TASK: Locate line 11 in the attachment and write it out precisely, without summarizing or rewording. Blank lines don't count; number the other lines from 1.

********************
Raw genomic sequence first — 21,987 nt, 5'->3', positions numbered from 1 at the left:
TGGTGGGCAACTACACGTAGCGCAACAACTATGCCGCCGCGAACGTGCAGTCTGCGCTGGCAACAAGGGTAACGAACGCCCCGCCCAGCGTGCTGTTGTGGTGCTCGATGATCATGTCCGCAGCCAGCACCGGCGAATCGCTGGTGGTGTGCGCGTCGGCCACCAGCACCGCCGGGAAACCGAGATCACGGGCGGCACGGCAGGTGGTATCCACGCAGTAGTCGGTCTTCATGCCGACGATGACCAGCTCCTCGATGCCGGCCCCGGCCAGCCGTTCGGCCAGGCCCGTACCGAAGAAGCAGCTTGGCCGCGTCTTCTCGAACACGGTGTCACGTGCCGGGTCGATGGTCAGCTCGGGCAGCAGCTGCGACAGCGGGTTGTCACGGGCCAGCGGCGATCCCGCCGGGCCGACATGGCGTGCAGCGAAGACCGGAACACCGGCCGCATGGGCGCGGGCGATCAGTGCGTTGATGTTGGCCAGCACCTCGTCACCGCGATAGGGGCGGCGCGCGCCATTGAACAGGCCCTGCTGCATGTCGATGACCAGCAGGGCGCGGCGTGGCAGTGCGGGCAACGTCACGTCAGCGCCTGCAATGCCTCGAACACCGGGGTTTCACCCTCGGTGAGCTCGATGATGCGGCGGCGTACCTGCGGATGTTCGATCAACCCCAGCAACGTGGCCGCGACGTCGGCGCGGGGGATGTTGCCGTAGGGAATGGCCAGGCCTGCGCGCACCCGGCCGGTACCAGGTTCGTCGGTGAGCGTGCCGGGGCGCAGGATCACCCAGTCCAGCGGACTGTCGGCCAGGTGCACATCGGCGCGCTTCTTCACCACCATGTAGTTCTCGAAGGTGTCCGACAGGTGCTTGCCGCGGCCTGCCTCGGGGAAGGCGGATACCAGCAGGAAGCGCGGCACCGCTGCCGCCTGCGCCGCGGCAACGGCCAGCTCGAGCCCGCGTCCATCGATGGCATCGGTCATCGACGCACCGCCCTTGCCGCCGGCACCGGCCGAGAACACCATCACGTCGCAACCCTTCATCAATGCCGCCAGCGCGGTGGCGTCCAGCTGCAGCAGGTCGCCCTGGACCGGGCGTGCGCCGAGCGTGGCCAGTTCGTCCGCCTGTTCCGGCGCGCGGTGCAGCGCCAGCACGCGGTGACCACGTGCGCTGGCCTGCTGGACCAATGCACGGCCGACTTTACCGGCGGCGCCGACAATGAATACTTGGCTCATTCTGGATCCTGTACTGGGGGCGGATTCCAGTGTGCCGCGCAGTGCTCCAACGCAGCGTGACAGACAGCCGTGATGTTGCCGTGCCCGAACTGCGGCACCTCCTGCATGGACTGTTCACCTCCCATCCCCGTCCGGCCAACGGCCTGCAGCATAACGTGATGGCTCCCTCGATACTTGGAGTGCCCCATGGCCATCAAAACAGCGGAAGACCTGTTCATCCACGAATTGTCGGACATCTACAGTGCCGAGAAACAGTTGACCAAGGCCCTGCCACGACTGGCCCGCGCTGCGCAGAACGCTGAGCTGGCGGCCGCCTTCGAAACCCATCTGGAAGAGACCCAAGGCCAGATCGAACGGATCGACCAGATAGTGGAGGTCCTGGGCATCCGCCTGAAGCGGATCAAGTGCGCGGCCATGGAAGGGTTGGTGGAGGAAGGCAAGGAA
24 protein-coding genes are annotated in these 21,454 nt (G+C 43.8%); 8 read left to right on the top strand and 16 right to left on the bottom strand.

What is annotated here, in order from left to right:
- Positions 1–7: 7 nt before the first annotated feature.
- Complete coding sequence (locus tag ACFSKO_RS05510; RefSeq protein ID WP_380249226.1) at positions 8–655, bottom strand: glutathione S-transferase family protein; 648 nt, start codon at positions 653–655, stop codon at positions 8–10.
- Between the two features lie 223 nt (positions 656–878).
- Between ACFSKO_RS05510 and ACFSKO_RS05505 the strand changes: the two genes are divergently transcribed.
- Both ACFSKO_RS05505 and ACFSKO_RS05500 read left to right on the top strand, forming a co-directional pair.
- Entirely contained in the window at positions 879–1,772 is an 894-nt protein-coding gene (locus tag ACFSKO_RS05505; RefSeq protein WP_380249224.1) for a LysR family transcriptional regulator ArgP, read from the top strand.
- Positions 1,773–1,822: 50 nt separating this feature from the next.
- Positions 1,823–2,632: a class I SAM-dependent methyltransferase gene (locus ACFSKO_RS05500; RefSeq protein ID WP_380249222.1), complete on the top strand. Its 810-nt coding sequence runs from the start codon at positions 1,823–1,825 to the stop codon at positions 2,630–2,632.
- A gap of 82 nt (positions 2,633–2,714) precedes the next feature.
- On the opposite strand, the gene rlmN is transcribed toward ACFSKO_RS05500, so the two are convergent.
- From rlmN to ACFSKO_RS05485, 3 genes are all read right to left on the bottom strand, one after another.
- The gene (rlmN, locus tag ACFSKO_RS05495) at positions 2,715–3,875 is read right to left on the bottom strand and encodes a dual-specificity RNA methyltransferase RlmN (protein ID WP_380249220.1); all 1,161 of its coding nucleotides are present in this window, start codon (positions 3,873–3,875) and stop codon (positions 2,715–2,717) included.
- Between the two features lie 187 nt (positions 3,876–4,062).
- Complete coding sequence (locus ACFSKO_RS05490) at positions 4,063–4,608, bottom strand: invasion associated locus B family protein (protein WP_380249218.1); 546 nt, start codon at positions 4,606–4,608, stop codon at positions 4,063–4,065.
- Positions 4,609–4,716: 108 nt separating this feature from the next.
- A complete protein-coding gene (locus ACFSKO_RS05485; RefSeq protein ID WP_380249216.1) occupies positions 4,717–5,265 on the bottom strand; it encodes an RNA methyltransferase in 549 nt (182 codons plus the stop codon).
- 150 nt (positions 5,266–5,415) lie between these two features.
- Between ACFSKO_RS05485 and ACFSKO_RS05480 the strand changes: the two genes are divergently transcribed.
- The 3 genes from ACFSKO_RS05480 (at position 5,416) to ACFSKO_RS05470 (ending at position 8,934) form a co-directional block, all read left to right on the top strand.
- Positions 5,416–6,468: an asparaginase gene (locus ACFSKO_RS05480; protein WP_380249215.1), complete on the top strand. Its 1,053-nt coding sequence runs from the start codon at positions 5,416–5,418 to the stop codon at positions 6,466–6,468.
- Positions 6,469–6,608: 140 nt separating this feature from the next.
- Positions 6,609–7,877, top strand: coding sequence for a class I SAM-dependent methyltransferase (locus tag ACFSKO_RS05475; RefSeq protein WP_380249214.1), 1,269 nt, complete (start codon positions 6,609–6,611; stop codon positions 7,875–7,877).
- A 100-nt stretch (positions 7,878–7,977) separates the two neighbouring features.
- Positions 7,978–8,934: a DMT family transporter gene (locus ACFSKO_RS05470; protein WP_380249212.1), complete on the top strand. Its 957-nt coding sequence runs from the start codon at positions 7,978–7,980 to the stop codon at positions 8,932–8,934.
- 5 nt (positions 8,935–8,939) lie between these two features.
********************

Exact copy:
- Positions 1,773–1,822: 50 nt separating this feature from the next.